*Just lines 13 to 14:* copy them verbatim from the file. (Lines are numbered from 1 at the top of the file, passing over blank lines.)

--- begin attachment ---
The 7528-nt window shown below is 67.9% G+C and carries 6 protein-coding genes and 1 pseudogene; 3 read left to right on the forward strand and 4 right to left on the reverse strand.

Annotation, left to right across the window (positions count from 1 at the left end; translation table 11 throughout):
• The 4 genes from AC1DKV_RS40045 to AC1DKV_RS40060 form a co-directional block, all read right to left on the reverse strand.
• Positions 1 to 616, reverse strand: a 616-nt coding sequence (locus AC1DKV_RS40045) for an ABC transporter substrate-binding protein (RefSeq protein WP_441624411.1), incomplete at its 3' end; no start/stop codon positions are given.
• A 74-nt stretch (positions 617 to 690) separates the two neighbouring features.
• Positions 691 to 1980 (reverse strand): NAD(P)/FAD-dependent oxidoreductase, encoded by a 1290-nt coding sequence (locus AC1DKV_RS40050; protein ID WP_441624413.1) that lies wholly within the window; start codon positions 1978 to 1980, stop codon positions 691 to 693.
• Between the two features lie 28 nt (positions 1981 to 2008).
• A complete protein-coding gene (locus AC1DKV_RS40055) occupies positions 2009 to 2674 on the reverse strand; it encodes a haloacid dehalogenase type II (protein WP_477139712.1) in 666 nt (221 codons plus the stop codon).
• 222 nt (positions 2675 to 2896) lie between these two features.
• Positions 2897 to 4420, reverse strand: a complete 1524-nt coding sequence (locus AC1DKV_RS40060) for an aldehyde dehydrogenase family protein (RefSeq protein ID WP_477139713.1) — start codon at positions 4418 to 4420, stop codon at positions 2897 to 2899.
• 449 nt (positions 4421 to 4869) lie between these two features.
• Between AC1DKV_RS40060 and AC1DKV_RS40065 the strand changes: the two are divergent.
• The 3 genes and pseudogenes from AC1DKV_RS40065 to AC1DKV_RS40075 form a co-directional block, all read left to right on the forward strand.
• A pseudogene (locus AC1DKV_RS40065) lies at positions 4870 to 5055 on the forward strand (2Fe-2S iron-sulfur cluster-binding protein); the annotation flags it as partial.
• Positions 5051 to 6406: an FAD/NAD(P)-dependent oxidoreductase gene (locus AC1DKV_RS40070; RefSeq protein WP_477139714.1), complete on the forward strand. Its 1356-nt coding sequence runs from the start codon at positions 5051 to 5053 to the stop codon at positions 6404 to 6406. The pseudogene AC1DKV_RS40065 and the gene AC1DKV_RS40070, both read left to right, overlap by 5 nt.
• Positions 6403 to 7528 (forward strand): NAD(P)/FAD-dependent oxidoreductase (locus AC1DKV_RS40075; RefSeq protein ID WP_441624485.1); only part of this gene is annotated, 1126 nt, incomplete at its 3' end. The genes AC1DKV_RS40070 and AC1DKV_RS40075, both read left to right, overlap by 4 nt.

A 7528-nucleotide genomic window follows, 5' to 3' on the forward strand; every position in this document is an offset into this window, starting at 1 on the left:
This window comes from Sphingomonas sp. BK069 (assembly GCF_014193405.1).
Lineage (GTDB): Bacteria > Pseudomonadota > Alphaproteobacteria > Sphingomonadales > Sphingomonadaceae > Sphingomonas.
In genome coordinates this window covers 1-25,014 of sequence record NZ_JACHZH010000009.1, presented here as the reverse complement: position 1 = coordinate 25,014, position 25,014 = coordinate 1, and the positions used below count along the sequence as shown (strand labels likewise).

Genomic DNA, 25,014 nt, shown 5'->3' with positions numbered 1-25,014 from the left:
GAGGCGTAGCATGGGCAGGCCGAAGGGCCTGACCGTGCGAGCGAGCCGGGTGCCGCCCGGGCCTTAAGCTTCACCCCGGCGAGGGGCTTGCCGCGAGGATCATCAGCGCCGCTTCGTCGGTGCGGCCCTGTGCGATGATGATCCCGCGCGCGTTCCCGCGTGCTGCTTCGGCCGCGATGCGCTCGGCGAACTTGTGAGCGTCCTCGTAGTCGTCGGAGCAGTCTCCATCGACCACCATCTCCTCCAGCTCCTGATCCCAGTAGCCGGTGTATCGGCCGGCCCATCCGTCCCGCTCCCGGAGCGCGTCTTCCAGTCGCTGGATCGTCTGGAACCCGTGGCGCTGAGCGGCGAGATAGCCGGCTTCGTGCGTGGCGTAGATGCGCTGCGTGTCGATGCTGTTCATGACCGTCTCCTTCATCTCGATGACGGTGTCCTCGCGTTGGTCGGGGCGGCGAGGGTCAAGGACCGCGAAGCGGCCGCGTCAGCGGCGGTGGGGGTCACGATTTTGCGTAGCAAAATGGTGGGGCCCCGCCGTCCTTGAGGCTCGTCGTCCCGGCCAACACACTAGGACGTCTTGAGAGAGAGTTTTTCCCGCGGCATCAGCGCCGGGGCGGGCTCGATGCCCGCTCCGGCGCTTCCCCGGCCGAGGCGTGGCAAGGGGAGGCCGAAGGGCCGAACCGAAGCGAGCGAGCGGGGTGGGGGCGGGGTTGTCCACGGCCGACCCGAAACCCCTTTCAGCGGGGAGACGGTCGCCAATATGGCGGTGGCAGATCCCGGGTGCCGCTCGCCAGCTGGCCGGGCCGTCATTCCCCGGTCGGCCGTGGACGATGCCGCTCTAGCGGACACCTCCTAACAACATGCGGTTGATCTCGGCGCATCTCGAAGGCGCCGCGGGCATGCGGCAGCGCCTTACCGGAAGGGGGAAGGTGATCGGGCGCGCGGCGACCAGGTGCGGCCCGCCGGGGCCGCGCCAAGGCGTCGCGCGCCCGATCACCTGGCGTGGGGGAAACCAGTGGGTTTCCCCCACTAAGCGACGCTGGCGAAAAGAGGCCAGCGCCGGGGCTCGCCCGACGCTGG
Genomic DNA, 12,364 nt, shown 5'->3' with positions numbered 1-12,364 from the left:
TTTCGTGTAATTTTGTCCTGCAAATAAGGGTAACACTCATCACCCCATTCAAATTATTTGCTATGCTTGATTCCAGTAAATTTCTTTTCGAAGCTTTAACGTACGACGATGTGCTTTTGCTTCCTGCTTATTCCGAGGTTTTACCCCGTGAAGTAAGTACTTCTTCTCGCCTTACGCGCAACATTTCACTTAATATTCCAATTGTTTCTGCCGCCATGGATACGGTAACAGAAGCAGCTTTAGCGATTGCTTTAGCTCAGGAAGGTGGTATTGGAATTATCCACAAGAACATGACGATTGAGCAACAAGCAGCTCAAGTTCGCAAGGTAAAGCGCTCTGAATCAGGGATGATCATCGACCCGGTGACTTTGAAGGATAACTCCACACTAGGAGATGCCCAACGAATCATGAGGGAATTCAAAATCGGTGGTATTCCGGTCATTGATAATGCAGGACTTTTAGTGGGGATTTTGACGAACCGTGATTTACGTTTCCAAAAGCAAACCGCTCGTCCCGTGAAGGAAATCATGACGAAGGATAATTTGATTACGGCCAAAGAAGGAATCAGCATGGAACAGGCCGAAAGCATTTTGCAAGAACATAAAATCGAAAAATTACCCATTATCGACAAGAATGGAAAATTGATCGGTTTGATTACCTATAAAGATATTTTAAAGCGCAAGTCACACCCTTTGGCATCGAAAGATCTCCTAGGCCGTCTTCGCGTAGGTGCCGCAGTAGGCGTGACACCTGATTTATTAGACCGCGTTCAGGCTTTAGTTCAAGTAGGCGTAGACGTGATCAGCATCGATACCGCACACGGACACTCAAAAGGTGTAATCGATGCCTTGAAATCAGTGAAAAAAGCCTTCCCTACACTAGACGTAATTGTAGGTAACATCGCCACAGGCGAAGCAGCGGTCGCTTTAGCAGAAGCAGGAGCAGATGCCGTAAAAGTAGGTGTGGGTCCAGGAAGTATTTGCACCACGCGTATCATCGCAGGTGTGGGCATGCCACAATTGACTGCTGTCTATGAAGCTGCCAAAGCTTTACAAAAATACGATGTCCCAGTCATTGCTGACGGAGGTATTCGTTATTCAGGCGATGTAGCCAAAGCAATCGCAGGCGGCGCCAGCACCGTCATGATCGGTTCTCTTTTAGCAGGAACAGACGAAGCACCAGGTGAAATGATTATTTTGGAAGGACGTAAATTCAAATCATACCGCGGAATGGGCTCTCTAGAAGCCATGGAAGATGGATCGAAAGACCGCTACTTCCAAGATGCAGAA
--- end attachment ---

• The 3 genes and pseudogenes from AC1DKV_RS40065 to AC1DKV_RS40075 form a co-directional block, all read left to right on the forward strand.
• A pseudogene (locus AC1DKV_RS40065) lies at positions 4870 to 5055 on the forward strand (2Fe-2S iron-sulfur cluster-binding protein); the annotation flags it as partial.